China Rolls Out Unprecedented Plan to Rescue Ailing Property Sector

China Rolls Out Unprecedented Plan to Rescue Ailing Property Sector
A man walks in front of unfinished residential buildings at the Evergrande Oasis, a housing complex developed by Evergrande Group, in Luoyang, China, on Sept. 15, 2021. (Carlos Garcia Rawlins/Reuters)

China’s financial regulators have issued an unprecedented 16-point plan to rescue the country’s floundering real estate market.

The People’s Bank of China and the China Banking and Insurance Regulatory Commission jointly issued the plan last week in a note to financial institutions to support real estate companies.

The policy is being seen as the most powerful support for the struggling sector so far, which includes the expansion of financing channels for real estate enterprises.

The measures state that funds for “guaranteed housing” should come from policy banks, and that various loan extensions have been granted.

As of Nov. 11, development loans and trust loans due within the next six months were allowed to be extended for one more year, the policy states.

The new policy also provides guidance on bond financing. To redeem bonds, real estate companies can negotiate with bondholders to make reasonable extensions, replacements, and other arrangements to proactively resolve risks.

‘3 Red Lines’

Due to Chinese Communist Party (CCP) leader Xi Jinping’s “Three Red Lines” policy in recent years, China’s real estate market has almost collapsed.

Xi set the regulatory guidelines in August 2020 to limit the ratio of debt to cash, equity, and assets in an attempt to rein in the highly indebted property-development sector.

Unfinished apartment buildings stand at a residential complex developed by Jiadengbao Real Estate in Guilin, Guangxi Zhuang region, China, on Sept. 17, 2022. (Eduardo Baptista/Reuters)
Unfinished apartment buildings stand at a residential complex developed by Jiadengbao Real Estate in Guilin, Guangxi Zhuang region, China, on Sept. 17, 2022. (Eduardo Baptista/Reuters)

Real estate companies such as Evergrande have continued to experience a liquidity crisis, which has spilled over to other sectors.

In addition to a large number of unfinished buildings (known as “rotten tail” buildings) and mortgage supply cutoffs, the crisis in the real estate sector directly affects local governments’ finances that rely on land sales as their main source of revenue.

Since real estate accounts for more than 25 percent of China’s gross domestic product (GDP), when it’s in crisis, the banking system is also under pressure. The regime’s “zero-COVID” measures have also further placed the Chinese economy under immense pressure.

The 16-point measures have now also loosened two of Xi’s three “red lines” for banks.

A rare “exemption clause” also has been introduced, which states, “If the newly issued matching financing is not well-formed, and the relevant institutions and personnel have done their due diligence, they can be exempted.”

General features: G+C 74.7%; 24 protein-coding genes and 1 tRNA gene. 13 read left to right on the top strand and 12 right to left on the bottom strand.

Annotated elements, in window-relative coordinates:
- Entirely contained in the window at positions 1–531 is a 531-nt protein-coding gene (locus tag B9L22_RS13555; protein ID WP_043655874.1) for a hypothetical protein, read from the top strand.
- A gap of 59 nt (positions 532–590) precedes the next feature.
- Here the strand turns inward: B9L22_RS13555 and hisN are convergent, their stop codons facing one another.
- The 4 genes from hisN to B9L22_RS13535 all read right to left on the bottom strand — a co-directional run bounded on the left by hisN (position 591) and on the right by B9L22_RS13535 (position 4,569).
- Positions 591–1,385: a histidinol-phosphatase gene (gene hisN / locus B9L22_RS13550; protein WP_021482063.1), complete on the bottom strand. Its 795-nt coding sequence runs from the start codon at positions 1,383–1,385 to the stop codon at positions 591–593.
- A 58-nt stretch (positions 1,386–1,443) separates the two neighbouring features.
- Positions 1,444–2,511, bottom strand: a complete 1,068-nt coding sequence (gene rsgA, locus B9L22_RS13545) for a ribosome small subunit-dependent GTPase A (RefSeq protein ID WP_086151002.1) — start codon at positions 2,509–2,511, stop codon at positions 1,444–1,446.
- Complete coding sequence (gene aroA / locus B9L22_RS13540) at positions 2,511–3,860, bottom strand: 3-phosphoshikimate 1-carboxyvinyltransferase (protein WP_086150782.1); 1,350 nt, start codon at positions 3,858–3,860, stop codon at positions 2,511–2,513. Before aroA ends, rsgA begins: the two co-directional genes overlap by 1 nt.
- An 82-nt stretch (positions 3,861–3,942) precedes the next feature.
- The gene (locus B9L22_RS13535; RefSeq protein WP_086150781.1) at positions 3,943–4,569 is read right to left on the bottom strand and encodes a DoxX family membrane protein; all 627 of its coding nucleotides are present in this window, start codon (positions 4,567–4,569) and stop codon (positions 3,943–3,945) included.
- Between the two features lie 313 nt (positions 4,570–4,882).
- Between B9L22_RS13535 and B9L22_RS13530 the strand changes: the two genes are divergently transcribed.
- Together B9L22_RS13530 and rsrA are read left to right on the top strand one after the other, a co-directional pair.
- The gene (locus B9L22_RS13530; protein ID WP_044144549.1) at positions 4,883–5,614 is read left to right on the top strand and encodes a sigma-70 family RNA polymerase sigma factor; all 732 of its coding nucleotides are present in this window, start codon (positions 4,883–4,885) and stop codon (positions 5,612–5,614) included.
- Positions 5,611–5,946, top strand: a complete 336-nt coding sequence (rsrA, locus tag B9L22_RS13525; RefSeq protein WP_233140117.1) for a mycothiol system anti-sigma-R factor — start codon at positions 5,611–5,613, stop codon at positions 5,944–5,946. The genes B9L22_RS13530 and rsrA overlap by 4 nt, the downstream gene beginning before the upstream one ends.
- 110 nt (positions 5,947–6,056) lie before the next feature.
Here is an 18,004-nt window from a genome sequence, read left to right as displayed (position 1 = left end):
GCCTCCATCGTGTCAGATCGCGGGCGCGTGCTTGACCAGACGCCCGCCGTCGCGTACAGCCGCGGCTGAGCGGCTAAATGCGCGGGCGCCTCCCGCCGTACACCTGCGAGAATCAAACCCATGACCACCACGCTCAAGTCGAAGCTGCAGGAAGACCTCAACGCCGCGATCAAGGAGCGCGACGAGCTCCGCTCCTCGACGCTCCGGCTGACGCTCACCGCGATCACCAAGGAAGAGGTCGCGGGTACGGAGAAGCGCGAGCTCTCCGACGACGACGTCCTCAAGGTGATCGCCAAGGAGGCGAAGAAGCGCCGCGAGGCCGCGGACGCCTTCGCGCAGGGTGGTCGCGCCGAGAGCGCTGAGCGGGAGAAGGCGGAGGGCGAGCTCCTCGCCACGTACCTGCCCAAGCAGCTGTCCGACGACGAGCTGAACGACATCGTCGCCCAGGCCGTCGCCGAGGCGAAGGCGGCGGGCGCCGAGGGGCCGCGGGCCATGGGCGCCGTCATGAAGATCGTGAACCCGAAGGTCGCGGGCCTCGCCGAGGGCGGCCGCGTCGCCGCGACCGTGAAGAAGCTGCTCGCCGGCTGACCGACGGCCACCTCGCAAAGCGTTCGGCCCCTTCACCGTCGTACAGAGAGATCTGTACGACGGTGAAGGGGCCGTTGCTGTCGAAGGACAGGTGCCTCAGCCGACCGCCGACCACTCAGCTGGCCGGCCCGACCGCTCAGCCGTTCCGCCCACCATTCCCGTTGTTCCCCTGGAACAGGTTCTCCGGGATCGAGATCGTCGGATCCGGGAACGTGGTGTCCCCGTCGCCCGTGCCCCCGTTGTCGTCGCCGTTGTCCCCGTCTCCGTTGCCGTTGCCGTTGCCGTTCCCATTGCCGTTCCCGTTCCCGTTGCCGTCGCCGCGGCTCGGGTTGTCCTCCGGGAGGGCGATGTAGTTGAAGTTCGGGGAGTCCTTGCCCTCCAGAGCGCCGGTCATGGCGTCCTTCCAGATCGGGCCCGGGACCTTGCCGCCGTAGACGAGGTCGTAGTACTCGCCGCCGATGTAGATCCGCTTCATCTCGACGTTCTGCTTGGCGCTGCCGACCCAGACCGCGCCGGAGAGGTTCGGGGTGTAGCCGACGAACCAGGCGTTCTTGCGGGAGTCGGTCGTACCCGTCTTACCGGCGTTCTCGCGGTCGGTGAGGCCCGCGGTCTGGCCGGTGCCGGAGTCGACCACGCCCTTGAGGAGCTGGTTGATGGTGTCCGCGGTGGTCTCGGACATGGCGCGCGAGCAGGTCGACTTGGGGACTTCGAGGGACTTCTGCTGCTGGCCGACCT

Pale in Comparison to Huge Debts

However, according to public data, at least US$292 billion of domestic and overseas borrowings in China’s real estate industry will be due by the end of 2023, including $53.7 billion this year and $72.3 billion in the first quarter of next year. China analysts believe that the newly released rescue policy may not be able to ease China’s real estate crisis.

In September, house prices fell the most they have in eight years, according to the latest official data.

Citigroup estimates that the proportion of banks’ nonperforming loans related to real estate has soared to 30 percent. To avoid triggering a crisis in the real estate sector, the Chinese financial regulators issued a notice to support “the steady and healthy development of the real estate market,” which is viewed as a sign by some analysts that the CCP is trying to save the battered economy after it was hit hard by the regime’s “zero-COVID” policy.

Despite the sweeping rescue measures, China’s $2.4 trillion new housing market remains fragile, and defaults on real estate debt have surged, according to media reports.

‘Epic’ Rescue Won’t Save Chinese Economy

U.S.-based current affairs commentator Qin Pen said in his column for The Epoch Times on Nov. 15 that the sweeping policy is an “epic” real estate rescue.

He said that Chinese authorities can only save the Chinese economy by saving the real estate sector because real estate-related industries account for more than 25 percent of China’s GDP; and when the sector isn’t doing well, real estate taxes cannot replace direct industry taxes and government land sales revenue.

“However, this has also brought about a ‘policy’ dilemma,“ Qin said. ”If the rescue efforts are too strong, it will return to the past real estate economy and high debt model, which will increase economic risk. If the efforts are too little, it will not be able to change the situation that real estate developers continue to close down and the real estate industry lacks vitality.

“I personally have doubts about the effect of the Chinese government’s rescue of the market. For those people who own multiple properties in China, now is a good opportunity to make a move to sell them.”

As to the prospects of the Chinese economy, Qin said that after the CCP’s party congress, as the exiting Prime Minister Li Keqiang is already leading a “caretaker cabinet,” all he can do is stabilize the overall situation and avoid major problems in the economy.

Therefore, between now and next year’s top-level CCP meetings in March, the Chinese economy may not see a significant improvement, he said.